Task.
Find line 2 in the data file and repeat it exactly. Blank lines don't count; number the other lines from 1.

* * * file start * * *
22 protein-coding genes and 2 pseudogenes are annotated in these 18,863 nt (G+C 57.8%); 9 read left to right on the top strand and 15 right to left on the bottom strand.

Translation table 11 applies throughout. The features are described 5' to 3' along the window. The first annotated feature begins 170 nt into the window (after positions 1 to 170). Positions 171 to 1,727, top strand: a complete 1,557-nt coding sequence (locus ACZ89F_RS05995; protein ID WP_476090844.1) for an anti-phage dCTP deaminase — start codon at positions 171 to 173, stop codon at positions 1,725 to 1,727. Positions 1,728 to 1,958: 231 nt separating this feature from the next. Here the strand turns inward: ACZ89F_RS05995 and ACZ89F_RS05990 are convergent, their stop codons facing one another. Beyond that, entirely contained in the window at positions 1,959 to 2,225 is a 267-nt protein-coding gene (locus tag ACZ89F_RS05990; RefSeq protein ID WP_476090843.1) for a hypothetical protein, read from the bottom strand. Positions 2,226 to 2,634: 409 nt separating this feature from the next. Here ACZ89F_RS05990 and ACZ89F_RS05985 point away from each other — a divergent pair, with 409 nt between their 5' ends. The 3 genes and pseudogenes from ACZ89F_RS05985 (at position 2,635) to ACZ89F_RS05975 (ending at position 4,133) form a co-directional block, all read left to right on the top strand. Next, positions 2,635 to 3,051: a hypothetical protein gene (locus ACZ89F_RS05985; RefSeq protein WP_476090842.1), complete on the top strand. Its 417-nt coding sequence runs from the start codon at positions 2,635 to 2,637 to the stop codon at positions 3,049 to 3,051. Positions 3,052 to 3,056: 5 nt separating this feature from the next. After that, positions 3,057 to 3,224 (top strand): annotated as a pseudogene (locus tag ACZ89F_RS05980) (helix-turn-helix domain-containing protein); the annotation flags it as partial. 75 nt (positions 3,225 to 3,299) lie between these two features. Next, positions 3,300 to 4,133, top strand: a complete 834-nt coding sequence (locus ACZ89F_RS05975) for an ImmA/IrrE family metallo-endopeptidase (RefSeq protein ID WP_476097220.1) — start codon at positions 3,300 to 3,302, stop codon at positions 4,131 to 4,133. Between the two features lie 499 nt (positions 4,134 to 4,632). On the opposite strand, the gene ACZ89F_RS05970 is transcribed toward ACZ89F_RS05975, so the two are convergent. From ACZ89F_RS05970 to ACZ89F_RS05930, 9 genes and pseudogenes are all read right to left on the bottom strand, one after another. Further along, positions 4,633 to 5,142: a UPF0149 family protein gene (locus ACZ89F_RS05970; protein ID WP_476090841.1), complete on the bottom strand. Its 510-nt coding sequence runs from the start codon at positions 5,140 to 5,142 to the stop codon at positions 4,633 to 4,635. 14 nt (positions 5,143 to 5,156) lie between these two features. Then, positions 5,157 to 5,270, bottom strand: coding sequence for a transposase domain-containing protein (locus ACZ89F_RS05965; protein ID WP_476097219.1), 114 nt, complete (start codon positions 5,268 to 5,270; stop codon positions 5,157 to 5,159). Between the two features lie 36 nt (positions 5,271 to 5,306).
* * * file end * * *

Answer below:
Translation table 11 applies throughout. The features are described 5' to 3' along the window. The first annotated feature begins 170 nt into the window (after positions 1 to 170). Positions 171 to 1,727, top strand: a complete 1,557-nt coding sequence (locus ACZ89F_RS05995; protein ID WP_476090844.1) for an anti-phage dCTP deaminase — start codon at positions 171 to 173, stop codon at positions 1,725 to 1,727. Positions 1,728 to 1,958: 231 nt separating this feature from the next. Here the strand turns inward: ACZ89F_RS05995 and ACZ89F_RS05990 are convergent, their stop codons facing one another. Beyond that, entirely contained in the window at positions 1,959 to 2,225 is a 267-nt protein-coding gene (locus tag ACZ89F_RS05990; RefSeq protein ID WP_476090843.1) for a hypothetical protein, read from the bottom strand. Positions 2,226 to 2,634: 409 nt separating this feature from the next. Here ACZ89F_RS05990 and ACZ89F_RS05985 point away from each other — a divergent pair, with 409 nt between their 5' ends. The 3 genes and pseudogenes from ACZ89F_RS05985 (at position 2,635) to ACZ89F_RS05975 (ending at position 4,133) form a co-directional block, all read left to right on the top strand. Next, positions 2,635 to 3,051: a hypothetical protein gene (locus ACZ89F_RS05985; RefSeq protein WP_476090842.1), complete on the top strand. Its 417-nt coding sequence runs from the start codon at positions 2,635 to 2,637 to the stop codon at positions 3,049 to 3,051. Positions 3,052 to 3,056: 5 nt separating this feature from the next. After that, positions 3,057 to 3,224 (top strand): annotated as a pseudogene (locus tag ACZ89F_RS05980) (helix-turn-helix domain-containing protein); the annotation flags it as partial. 75 nt (positions 3,225 to 3,299) lie between these two features. Next, positions 3,300 to 4,133, top strand: a complete 834-nt coding sequence (locus ACZ89F_RS05975) for an ImmA/IrrE family metallo-endopeptidase (RefSeq protein ID WP_476097220.1) — start codon at positions 3,300 to 3,302, stop codon at positions 4,131 to 4,133. Between the two features lie 499 nt (positions 4,134 to 4,632). On the opposite strand, the gene ACZ89F_RS05970 is transcribed toward ACZ89F_RS05975, so the two are convergent. From ACZ89F_RS05970 to ACZ89F_RS05930, 9 genes and pseudogenes are all read right to left on the bottom strand, one after another. Further along, positions 4,633 to 5,142: a UPF0149 family protein gene (locus ACZ89F_RS05970; protein ID WP_476090841.1), complete on the bottom strand. Its 510-nt coding sequence runs from the start codon at positions 5,140 to 5,142 to the stop codon at positions 4,633 to 4,635. 14 nt (positions 5,143 to 5,156) lie between these two features. Then, positions 5,157 to 5,270, bottom strand: coding sequence for a transposase domain-containing protein (locus ACZ89F_RS05965; protein ID WP_476097219.1), 114 nt, complete (start codon positions 5,268 to 5,270; stop codon positions 5,157 to 5,159). Between the two features lie 36 nt (positions 5,271 to 5,306).